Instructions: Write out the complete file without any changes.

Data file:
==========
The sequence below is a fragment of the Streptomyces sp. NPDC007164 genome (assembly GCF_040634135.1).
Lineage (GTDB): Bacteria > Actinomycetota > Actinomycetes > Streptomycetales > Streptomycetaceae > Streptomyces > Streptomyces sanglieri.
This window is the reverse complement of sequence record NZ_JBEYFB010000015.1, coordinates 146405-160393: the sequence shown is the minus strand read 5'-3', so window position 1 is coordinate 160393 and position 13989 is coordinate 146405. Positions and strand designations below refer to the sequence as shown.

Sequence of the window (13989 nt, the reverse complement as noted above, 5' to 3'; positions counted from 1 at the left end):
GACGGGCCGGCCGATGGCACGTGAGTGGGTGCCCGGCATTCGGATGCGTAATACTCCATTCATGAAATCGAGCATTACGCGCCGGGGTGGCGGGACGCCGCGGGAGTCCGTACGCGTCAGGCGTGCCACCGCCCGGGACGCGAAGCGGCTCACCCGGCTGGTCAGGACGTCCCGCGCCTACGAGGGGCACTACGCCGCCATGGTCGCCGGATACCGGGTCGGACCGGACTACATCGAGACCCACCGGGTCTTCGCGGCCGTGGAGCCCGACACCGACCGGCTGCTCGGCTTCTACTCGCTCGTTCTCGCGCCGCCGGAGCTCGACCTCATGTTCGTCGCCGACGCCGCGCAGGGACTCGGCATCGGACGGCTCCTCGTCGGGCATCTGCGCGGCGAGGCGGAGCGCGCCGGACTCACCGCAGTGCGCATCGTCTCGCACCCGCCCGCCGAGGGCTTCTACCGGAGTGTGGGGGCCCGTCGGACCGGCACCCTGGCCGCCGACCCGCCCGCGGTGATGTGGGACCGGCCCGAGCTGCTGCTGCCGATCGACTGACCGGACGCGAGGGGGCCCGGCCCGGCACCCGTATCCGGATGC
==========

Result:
The sequence below is a fragment of the Streptomyces sp. NPDC007164 genome (assembly GCF_040634135.1).
Lineage (GTDB): Bacteria > Actinomycetota > Actinomycetes > Streptomycetales > Streptomycetaceae > Streptomyces > Streptomyces sanglieri.
This window is the reverse complement of sequence record NZ_JBEYFB010000015.1, coordinates 146405-160393: the sequence shown is the minus strand read 5'-3', so window position 1 is coordinate 160393 and position 13989 is coordinate 146405. Positions and strand designations below refer to the sequence as shown.

Sequence of the window (13989 nt, the reverse complement as noted above, 5' to 3'; positions counted from 1 at the left end):
GACGGGCCGGCCGATGGCACGTGAGTGGGTGCCCGGCATTCGGATGCGTAATACTCCATTCATGAAATCGAGCATTACGCGCCGGGGTGGCGGGACGCCGCGGGAGTCCGTACGCGTCAGGCGTGCCACCGCCCGGGACGCGAAGCGGCTCACCCGGCTGGTCAGGACGTCCCGCGCCTACGAGGGGCACTACGCCGCCATGGTCGCCGGATACCGGGTCGGACCGGACTACATCGAGACCCACCGGGTCTTCGCGGCCGTGGAGCCCGACACCGACCGGCTGCTCGGCTTCTACTCGCTCGTTCTCGCGCCGCCGGAGCTCGACCTCATGTTCGTCGCCGACGCCGCGCAGGGACTCGGCATCGGACGGCTCCTCGTCGGGCATCTGCGCGGCGAGGCGGAGCGCGCCGGACTCACCGCAGTGCGCATCGTCTCGCACCCGCCCGCCGAGGGCTTCTACCGGAGTGTGGGGGCCCGTCGGACCGGCACCCTGGCCGCCGACCCGCCCGCGGTGATGTGGGACCGGCCCGAGCTGCTGCTGCCGATCGACTGACCGGACGCGAGGGGGCCCGGCCCGGCACCCGTATCCGGATGC